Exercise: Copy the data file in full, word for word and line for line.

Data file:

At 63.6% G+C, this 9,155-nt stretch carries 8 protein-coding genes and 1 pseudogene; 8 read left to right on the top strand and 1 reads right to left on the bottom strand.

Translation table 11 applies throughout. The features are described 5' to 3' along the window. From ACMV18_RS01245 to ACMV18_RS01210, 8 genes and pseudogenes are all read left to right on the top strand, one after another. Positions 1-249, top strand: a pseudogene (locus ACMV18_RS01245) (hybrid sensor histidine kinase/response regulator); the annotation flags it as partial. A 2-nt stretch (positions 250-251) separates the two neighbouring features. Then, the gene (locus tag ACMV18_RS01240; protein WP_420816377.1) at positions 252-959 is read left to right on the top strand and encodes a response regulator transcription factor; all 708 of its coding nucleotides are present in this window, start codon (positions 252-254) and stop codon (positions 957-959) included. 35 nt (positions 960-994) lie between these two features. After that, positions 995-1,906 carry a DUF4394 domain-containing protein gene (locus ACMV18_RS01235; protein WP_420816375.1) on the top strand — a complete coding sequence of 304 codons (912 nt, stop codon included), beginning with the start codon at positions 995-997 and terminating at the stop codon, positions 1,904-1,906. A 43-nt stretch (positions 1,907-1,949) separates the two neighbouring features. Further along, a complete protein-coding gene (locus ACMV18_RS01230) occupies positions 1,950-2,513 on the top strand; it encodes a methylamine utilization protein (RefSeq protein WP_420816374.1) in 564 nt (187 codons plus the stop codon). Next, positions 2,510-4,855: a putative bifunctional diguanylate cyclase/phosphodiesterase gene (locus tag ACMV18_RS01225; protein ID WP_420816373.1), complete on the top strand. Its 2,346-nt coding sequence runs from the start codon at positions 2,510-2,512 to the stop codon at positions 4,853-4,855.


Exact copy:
At 63.6% G+C, this 9,155-nt stretch carries 8 protein-coding genes and 1 pseudogene; 8 read left to right on the top strand and 1 reads right to left on the bottom strand.

Translation table 11 applies throughout. The features are described 5' to 3' along the window. From ACMV18_RS01245 to ACMV18_RS01210, 8 genes and pseudogenes are all read left to right on the top strand, one after another. Positions 1-249, top strand: a pseudogene (locus ACMV18_RS01245) (hybrid sensor histidine kinase/response regulator); the annotation flags it as partial. A 2-nt stretch (positions 250-251) separates the two neighbouring features. Then, the gene (locus tag ACMV18_RS01240; protein WP_420816377.1) at positions 252-959 is read left to right on the top strand and encodes a response regulator transcription factor; all 708 of its coding nucleotides are present in this window, start codon (positions 252-254) and stop codon (positions 957-959) included. 35 nt (positions 960-994) lie between these two features. After that, positions 995-1,906 carry a DUF4394 domain-containing protein gene (locus ACMV18_RS01235; protein WP_420816375.1) on the top strand — a complete coding sequence of 304 codons (912 nt, stop codon included), beginning with the start codon at positions 995-997 and terminating at the stop codon, positions 1,904-1,906. A 43-nt stretch (positions 1,907-1,949) separates the two neighbouring features. Further along, a complete protein-coding gene (locus ACMV18_RS01230) occupies positions 1,950-2,513 on the top strand; it encodes a methylamine utilization protein (RefSeq protein WP_420816374.1) in 564 nt (187 codons plus the stop codon). Next, positions 2,510-4,855: a putative bifunctional diguanylate cyclase/phosphodiesterase gene (locus tag ACMV18_RS01225; protein ID WP_420816373.1), complete on the top strand. Its 2,346-nt coding sequence runs from the start codon at positions 2,510-2,512 to the stop codon at positions 4,853-4,855.